A little while back, I was listening to my daughter read her take-home reader from school. She was able to read all the words, including the word, harmless, which appeared within the text. After about the third time of reading harmless, she asked: “What does harmless mean?”
I had just assumed she knew the meaning. She had, after all, been able to read the word. But a lightbulb went off in my head. A child might be able to read a word, but if they don’t know the meaning of the word, then it will impact their ability to comprehend the book.
So I explained the meaning of harness in a simple way, and we went on with reading the book.
Since then, I began learning about the importance of teaching our children and students new vocabulary. In this post, I’m going to break down two ways you can do this.
Strategy 1: Reading books aloud to children
Reading books with children is a delightful way to help them learn new words. Here's how you can do it:
Pick fun books: Choose books with exciting stories and pictures that your child enjoys.
Read together: Read the story out loud to your child. Use different voices for the characters and make it fun! It is good for children to hear what fluent, expressive reading sounds like.
Chat about words: While reading, stop and chat about interesting words. Ask questions like, "What do you think 'mysterious' means?" or "What's an 'adventure'?" See what the child/children know about the word, and build on it. It is helpful to use the word in a sentence example.
Encourage questions: Tell your child it's okay to ask questions about the story or any word they don't understand. It makes them curious and helps them learn.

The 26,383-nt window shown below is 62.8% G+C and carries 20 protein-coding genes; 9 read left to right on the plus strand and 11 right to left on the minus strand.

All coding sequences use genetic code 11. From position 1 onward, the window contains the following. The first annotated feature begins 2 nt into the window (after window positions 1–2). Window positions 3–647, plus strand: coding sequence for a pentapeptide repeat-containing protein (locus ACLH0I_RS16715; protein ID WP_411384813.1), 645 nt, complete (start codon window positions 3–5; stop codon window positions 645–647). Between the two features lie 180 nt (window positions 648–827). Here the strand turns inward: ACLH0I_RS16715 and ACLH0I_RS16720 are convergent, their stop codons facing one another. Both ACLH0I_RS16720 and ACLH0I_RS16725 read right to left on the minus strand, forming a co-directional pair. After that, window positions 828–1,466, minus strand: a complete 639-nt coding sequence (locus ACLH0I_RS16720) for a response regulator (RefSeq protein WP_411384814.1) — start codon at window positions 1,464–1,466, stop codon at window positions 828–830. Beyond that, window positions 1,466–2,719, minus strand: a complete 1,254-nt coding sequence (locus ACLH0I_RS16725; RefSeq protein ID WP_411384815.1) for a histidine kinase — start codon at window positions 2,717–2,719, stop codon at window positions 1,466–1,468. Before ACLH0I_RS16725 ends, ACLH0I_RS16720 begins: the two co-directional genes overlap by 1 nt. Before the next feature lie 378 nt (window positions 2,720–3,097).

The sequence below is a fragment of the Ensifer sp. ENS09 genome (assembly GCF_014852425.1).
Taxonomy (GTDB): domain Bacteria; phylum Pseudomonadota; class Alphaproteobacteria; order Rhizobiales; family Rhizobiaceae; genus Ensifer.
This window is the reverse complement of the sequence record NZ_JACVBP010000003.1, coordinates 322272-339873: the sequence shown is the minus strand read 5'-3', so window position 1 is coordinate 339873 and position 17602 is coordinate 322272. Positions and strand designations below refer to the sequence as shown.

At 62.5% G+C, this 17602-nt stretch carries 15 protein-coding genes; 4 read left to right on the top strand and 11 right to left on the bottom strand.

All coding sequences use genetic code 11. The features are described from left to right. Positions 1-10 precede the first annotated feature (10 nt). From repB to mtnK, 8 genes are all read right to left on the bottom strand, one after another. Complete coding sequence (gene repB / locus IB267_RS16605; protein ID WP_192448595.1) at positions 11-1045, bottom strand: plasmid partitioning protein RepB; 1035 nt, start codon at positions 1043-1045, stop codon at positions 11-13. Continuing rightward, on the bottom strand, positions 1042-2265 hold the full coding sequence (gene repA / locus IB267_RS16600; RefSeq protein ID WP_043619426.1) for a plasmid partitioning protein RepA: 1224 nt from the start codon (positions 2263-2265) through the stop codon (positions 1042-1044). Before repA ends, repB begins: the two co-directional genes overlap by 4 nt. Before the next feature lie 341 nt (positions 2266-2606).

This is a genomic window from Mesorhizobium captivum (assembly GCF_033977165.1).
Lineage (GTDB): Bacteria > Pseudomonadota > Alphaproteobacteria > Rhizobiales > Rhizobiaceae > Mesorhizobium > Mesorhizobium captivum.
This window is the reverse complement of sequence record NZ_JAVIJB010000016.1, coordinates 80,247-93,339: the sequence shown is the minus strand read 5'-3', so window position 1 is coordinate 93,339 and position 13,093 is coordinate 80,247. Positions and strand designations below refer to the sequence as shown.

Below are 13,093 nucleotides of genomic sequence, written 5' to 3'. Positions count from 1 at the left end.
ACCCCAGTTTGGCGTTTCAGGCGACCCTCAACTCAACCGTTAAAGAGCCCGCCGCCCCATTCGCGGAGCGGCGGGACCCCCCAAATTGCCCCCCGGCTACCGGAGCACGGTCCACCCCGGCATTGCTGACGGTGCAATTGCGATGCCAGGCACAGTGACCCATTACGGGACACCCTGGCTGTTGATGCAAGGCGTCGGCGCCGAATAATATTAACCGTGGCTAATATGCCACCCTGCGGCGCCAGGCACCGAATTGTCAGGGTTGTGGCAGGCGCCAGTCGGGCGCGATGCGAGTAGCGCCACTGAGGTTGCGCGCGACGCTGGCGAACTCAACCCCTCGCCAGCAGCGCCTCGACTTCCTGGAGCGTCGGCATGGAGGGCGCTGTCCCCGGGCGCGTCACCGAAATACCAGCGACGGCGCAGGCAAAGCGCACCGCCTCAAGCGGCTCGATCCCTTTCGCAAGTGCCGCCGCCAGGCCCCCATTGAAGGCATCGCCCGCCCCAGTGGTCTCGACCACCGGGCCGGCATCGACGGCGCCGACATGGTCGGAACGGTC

Read again: It's okay to read the same book more than once. Re-reading helps your child remember new words.
Strategy 2: Explicitly teach interesting vocabulary
Teaching your child new, interesting words is like giving them treasures. In this strategy, you aren’t just choosing words from the books you encounter, you are actively looking for interesting words and teaching them to the children.
I created a resource for this exact purpose that can be used with your students at school, or with your children at home.
It’s a PowerPoint that features 50 interesting words to explicitly teach children.
Each word has 7 slides dedicated to it:
o Slide 1: The word is introduced, and a sentence example appears.
o Slide 2: A child-friendly definition is given along with a matching picture.
o Slide 3: Synonyms are listed so students can connect this new word with words they already know.
o Slide 4: A question is posed for students to reflect about. They then discuss with a partner.
o Slide 5: Students are to share with a partner what the word means in their own words.
o Slide 6: Students are invited to think of a sentence, using the word.
o Slide 7: Assessment check-in– Students are given two possible meanings for the word and they are to show which one is correct by using their fingers. It is also a quick way for the teacher to assess if the students understand the meaning of the word.
Are the children expected to read these words? No! The purpose of this resource is not for the children to read the words.
Many of these words are not decodable for them yet. The purpose is to develop their vocabulary. That means to expose them to new words and explain what these words mean. This is so when they do encounter these words in everyday conversation or read-alouds, they know what the words mean. Remember, a strong vocabulary leads to strong comprehension.
To check out this resource for yourself, click here!
In a nutshell, building a strong vocabulary is a fantastic gift you can give to children. It helps them in school, with friends, and in life. So, read and discuss exciting picture books with your child and introduce them to exciting new words. It's a wonderful journey of discovery that will help your child grow and succeed.